Siku
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Siku

Siku

Siku is a graphic artist, responsible for the dramatic artwork in books such as the Manga Bible. We asked graphic designer, illustrator and author Ben Mears to find out more.

 

Who are your inspirers? Who has influenced your creativity and the way your artistry has developed?

 

I have had the same crop of visual art influencers for all of my professional life, right from the days of art college till now. They tend to serve specific dimensions of visual art for me: Michelangelo and Leonardo da Vinci, although I am really a Michelangelo-acolyte rather than a ‘Da vinci-ite’. I go for Michelangelo for power; he is a muscular painter and sculptor.

Secondly, Moebius (Jean Giraud); conversely, Moebius is not a power but finesse artist. [He’s] the consummate designer with a rare awareness of his artistic sensibility which stretches beyond visual storytelling into what I would describe as ‘total story telling’ (in the sense of ‘total football’).

Thirdly, Simon Bisley. He was a fellow 2000 AD stablemate, but of the generation before mine. He has Michelangelo’s primal energy and transfers that into comic-books with a razor-sharp cutting-edge mental approach… he is mental! And finally, Frank Frazetta, who is again of the Michelangelo school. I would gaze at Frazetta’s paintings endlessly as a teenager.

Of all four geniuses, I consider Moebius to be the greatest. I think Moebius might be the greatest visual artist of all time… in my humble opinion.

 

And who or what is 2000AD?

 

2000AD is Britain’s leading comic book anthology, in the last 40 years. Its headliner, Judge Dredd, has been portrayed in Hollywood films starring Sylvester Stallone and more recently, Karl Urban.

 

From a creative’s or designer’s point of view, what drives you? Where do you find motivation for your work?

 

Easy: self-expression. In actual terms… self-actualisation. It’s like breathing, talking, laughing, loving, giving, saving, helping, procreating, eating, suffering, worshipping and so on. We do these things to actualise ourselves in our world; to imprint our consciousness on our civilisation. We don’t need to think about to do… we simply do it because we have to. In some way, we really don’t have a choice unless we have chosen to check out. Many people do that, you know, checking out of meaningful existence. I tend not to need to be driven; I am driven as a response to a sense of who, what and why I am. In my case, this is entirely (almost entirely) a spiritual thing.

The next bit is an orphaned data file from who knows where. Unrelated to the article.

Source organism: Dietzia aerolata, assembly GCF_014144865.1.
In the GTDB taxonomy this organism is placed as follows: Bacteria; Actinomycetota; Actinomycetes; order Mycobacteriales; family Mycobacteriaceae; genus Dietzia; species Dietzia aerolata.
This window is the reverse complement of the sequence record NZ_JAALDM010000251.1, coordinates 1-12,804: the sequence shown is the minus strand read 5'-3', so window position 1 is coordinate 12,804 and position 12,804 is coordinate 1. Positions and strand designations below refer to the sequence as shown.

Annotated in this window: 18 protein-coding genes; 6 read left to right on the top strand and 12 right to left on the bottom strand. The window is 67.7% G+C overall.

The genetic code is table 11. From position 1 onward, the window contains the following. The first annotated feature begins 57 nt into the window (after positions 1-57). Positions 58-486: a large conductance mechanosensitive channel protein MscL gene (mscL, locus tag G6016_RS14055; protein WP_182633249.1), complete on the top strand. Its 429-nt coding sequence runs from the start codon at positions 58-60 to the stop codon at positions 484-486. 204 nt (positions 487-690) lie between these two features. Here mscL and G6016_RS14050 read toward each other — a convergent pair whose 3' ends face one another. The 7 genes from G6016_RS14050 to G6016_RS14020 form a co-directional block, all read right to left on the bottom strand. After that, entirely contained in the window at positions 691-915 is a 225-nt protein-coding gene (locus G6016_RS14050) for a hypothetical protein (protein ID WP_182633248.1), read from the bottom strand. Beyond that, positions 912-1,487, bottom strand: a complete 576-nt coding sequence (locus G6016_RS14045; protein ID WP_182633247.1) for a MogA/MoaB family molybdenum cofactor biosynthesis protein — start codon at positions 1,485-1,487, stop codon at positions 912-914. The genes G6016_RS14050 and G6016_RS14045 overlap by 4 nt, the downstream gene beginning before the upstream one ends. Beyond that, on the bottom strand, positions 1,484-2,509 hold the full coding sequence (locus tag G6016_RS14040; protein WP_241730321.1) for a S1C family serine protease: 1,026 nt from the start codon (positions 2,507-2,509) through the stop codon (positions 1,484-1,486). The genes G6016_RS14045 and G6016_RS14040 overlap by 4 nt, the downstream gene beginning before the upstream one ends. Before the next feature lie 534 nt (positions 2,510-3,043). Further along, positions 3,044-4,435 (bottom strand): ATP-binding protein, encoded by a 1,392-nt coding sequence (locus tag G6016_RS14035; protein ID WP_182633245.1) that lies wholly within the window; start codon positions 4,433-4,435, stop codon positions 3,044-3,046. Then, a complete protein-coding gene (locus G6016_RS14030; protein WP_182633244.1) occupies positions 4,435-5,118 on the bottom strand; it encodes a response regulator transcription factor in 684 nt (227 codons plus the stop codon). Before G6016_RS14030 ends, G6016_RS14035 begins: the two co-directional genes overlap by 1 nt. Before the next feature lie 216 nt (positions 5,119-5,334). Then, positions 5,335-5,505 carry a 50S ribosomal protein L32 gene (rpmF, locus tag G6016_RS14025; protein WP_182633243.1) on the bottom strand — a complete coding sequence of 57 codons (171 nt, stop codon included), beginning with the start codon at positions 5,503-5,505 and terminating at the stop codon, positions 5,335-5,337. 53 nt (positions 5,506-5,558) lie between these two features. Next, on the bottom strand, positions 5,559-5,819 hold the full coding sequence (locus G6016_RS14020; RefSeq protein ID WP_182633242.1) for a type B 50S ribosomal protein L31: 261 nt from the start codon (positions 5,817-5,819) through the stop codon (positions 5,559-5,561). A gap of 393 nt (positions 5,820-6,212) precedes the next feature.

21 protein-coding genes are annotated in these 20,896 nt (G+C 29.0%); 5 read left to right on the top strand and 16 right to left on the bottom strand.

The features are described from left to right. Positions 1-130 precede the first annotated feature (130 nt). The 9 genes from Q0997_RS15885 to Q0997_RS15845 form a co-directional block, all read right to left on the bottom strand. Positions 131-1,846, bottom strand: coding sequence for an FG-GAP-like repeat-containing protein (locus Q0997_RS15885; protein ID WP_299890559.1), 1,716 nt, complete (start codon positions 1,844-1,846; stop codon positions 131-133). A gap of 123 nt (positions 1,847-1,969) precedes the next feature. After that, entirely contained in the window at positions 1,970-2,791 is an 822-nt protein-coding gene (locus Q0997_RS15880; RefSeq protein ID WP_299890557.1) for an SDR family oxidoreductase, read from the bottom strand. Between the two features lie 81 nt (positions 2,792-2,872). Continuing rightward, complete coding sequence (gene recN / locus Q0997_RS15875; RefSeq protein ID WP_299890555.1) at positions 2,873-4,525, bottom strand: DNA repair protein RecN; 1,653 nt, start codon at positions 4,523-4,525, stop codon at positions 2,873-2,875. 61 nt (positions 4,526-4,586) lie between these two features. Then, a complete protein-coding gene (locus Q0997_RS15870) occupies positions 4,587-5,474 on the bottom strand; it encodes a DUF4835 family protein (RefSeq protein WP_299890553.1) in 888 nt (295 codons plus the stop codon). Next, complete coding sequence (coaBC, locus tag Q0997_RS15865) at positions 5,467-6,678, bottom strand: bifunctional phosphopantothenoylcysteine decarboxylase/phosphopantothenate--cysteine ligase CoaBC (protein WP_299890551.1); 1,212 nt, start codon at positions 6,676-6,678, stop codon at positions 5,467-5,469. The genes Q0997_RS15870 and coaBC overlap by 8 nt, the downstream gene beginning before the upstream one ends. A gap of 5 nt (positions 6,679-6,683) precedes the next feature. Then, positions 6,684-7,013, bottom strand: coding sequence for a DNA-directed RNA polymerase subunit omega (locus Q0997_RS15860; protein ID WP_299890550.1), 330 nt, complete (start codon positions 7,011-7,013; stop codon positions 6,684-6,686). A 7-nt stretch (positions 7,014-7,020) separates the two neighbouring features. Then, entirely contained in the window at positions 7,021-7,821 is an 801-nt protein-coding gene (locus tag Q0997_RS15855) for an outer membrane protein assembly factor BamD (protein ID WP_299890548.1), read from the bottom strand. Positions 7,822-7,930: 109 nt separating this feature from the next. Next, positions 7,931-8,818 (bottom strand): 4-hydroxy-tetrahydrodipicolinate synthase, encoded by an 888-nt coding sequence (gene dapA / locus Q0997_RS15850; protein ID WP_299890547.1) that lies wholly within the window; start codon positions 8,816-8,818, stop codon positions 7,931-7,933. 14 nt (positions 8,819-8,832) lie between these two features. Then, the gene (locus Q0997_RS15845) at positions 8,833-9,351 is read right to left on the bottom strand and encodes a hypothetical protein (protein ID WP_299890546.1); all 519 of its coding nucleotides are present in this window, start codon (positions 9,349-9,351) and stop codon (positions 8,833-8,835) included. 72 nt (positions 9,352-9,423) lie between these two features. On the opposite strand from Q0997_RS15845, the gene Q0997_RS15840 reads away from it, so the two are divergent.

You’ve worked on some projects that could be deemed religious or spiritual. How did you feel about them and where do you stand on religion or faith?

 

I think ‘everyone’ has faith and religion. I think faith is intrinsic to self-actualisation; very few people actually think of themselves as procedurally manufactured biological machines without essence, purpose or an end goal; except if one is nihilist… in that case, they fall into the ‘checking out’ category. Now, I did say, ‘everyone has faith’… that extends to having ‘faith in no faith’. We all have a ‘jumping-off-point’, and that largely reflects a ‘step of faith’. Faith doesn’t have to be ‘blind’ to be faith. But faith has to acknowledge an absence of some relevant key information. Anyone who can’t admit to that has a problem; a cultural blind-spot masquerading as intelligence.

Regarding my ‘spiritual’ work (although I regard all my work as spiritual), I started doing religious content in 2006. This resulted in the bestselling Manga Bible and several other projects, including The Hero Bible, Manga Jesus, Drink It! and Apocalypse. Doing this sort of work was a natural evolution from my work on video games and 2000AD’s Judge Dredd. It’s like breathing and walking; as you get older, your ideas about the things that hold value changes. I felt I needed to deploy my most powerful gifts into the service of Jesus Christ and humanity. That particular enterprise has morphed out of all recognition since 2006.

 

Did you find these projects affected you in any way? If so, how? And were they satisfying?

 

There is a philosophical antipathy between artists, art and the Christian institution; one formed in the last two hundred years. It is into this context that I reluctantly injected myself, creating The Manga Bible with Ed Chatellier. With great reluctance (under the strong prodding of Ed), we approached the then editor of Hodder Faith who happened to be a comic book fan and follower of my work on 2000AD! All that enthusiasm and good faith got our work off the line with the big wigs. Some of the best years of my professional career were in those days; every editor and salesperson bought into the vision and the public bought into too.

Our mandate was to tell the story… not to pollute the pool with advocacy or preaching. We felt if we allowed the discipline of storytelling its primary function, we would win. The Manga Bible proved our theory and gave me confidence to develop our ideas further. The culmination of all that work are my current book projects, Drink It! and Apocalypse.

 

Do you ever do projects that you feel are exactly what you want to do with your life, and do you sometimes take work purely to get by? 

 

Sometimes I do work purely to get by, but that rarely happens these days. I did more of that many years ago. These days, I tend to do more of what I really want to do.

 

What has been your favourite project to date?

 

Drink It!

 

Do you have a process or routine that prepares you to get into the creative zone, and a special place that is set aside for your work?

 

I have a studio at the back of the house. It’s my bat cave and cut off from the rest of the house. Everything I need to be creative is here… including dead silence or eardrum blasting music! No one to complain about my taste in music or uncivilised volumes.